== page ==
Let’s be honest. The days dedicated to the celebration of food have gotten a BIT out of control. From popcorn to pickles, if there is a food you love more than anything else in the world, I’ll bet there’s a day somewhere on the calendar dedicated to its creation and all its iterations. A day to celebrate it…and perhaps eat it without guilt. If there is one sweet treat that deserves its own day, it is ice cream. In fact, it technically has an entire month. The warm summer month of July is known as National Ice Cream Month; its third Sunday is the day to raise your spoons in honor of its deliciousness.
For so many of us, ice cream holds a special place in our memory banks. I remember sitting as a kid in the old Ice House in Montclair with my cone of blue bubble gum…and a styrofoam cup to collect all the colorful balls. Just two weeks ago I watched my daughter sit in the sun at the Alameda County Fair with a huge swirl-filled waffle cone covered in sticky drips; her face covered in an even bigger sticky grin. I smiled and fought the urge to pull out the napkins until she was done. Fentons Creamery in Oakland is a place where many of us have made such memories. It has been in business for almost 123 years…and seems to me to be the perfect place to add one more memory this Sunday.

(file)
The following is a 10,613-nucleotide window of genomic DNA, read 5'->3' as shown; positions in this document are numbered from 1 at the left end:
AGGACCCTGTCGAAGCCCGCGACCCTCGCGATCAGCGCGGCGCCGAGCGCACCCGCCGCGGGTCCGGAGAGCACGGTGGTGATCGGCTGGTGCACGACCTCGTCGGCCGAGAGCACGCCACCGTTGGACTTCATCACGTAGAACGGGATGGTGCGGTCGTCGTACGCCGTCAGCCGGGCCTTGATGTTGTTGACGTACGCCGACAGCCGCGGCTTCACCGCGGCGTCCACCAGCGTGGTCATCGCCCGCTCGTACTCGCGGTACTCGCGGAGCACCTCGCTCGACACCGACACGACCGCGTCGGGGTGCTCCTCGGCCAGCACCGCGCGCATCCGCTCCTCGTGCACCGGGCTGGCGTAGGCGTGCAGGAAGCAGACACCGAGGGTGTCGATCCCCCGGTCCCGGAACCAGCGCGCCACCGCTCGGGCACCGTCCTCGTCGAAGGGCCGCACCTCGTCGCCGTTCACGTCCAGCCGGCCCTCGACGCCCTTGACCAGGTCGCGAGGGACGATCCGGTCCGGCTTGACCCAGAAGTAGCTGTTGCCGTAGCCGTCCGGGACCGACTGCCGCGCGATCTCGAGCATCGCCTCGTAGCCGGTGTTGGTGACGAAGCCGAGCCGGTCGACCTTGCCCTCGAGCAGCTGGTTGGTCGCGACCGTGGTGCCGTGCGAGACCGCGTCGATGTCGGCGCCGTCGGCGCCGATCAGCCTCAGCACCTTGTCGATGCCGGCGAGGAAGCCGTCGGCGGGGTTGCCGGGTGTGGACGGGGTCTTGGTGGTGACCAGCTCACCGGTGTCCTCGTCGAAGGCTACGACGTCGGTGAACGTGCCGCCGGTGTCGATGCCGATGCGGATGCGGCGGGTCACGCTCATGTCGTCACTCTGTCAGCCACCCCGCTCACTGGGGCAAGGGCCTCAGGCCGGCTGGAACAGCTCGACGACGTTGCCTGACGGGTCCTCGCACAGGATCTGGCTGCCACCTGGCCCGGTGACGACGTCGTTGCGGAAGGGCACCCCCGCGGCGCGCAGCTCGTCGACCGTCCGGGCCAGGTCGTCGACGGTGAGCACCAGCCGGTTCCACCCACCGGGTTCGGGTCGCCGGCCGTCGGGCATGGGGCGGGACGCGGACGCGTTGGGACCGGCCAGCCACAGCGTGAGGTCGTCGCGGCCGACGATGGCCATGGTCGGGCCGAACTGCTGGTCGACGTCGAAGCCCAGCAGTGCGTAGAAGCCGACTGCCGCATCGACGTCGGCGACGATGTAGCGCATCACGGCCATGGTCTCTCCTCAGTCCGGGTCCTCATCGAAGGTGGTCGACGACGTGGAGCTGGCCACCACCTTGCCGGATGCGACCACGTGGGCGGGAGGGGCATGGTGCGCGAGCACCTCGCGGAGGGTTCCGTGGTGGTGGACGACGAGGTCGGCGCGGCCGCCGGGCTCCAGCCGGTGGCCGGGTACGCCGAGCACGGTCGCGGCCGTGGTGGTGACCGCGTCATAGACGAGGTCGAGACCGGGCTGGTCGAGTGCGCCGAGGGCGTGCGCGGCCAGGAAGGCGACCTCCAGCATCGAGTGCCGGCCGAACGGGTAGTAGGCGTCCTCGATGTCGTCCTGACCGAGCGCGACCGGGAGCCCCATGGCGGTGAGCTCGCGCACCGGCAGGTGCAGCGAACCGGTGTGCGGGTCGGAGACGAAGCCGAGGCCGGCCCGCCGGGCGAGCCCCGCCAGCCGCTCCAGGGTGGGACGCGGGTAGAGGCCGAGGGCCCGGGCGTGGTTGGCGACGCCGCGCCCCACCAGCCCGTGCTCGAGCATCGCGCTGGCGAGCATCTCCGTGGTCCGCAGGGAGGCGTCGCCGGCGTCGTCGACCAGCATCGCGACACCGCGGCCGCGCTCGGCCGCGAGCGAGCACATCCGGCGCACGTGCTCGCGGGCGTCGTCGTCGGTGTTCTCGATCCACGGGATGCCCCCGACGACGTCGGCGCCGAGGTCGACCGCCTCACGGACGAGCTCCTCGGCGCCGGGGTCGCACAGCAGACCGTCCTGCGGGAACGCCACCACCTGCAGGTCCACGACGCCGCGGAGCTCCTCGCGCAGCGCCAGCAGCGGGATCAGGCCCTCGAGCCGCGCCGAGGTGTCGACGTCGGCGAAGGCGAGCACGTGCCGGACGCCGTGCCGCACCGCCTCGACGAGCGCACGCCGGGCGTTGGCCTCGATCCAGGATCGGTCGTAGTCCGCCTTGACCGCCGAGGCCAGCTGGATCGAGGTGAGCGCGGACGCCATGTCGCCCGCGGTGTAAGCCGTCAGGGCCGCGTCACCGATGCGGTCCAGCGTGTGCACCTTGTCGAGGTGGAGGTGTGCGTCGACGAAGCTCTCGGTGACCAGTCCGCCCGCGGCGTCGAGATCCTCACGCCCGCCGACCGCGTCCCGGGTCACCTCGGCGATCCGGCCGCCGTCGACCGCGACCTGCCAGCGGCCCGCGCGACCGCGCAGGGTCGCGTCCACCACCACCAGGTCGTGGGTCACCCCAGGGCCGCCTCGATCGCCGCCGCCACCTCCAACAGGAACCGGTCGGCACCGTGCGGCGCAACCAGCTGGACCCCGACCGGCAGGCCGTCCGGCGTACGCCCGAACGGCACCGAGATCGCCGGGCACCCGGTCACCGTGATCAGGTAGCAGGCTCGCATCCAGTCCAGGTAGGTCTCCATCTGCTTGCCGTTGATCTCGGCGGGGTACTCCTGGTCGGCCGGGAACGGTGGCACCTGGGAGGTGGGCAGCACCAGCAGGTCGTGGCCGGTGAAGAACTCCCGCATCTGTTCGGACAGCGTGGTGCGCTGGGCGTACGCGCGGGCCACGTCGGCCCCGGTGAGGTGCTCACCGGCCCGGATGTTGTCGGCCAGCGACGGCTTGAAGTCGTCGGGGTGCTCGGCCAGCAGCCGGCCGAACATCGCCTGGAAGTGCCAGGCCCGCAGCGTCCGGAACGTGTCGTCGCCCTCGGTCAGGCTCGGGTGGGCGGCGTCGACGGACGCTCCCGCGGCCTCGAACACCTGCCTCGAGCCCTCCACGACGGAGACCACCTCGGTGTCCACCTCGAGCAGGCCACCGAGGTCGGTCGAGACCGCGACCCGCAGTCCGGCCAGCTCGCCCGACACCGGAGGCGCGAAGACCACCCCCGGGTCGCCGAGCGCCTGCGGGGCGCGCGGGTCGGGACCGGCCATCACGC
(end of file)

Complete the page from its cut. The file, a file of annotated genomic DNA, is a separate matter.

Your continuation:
The story of Fentons goes all the way back to 1894. A man named Elbridge Seth Fenton opened a creamery as a way to support his large family; his love of little ones resulted in a total of thirteen Fenton children. The family lived in a farm house on the corner of 41st Street and Howe in Oakland. As his family continued to grow with the addition of grandchildren, his young grandson Melvin convinced him to begin to make ice cream. So in 1922, the creamery added a restaurant and soda fountain.
The little boy who inspired its sweet legacy went on to become the ice cream maker; Melvin Fenton is credited with the creation of the signature flavors; Toasted Almond, Swiss Milk Chocolate, and Rocky Road. Before the creamery could deliver its dairy products via truck, a wagon was drawn by two horses appropriately named Vanilla and Strawberry. The horses were favorites of another Fenton grandchild, Virginia.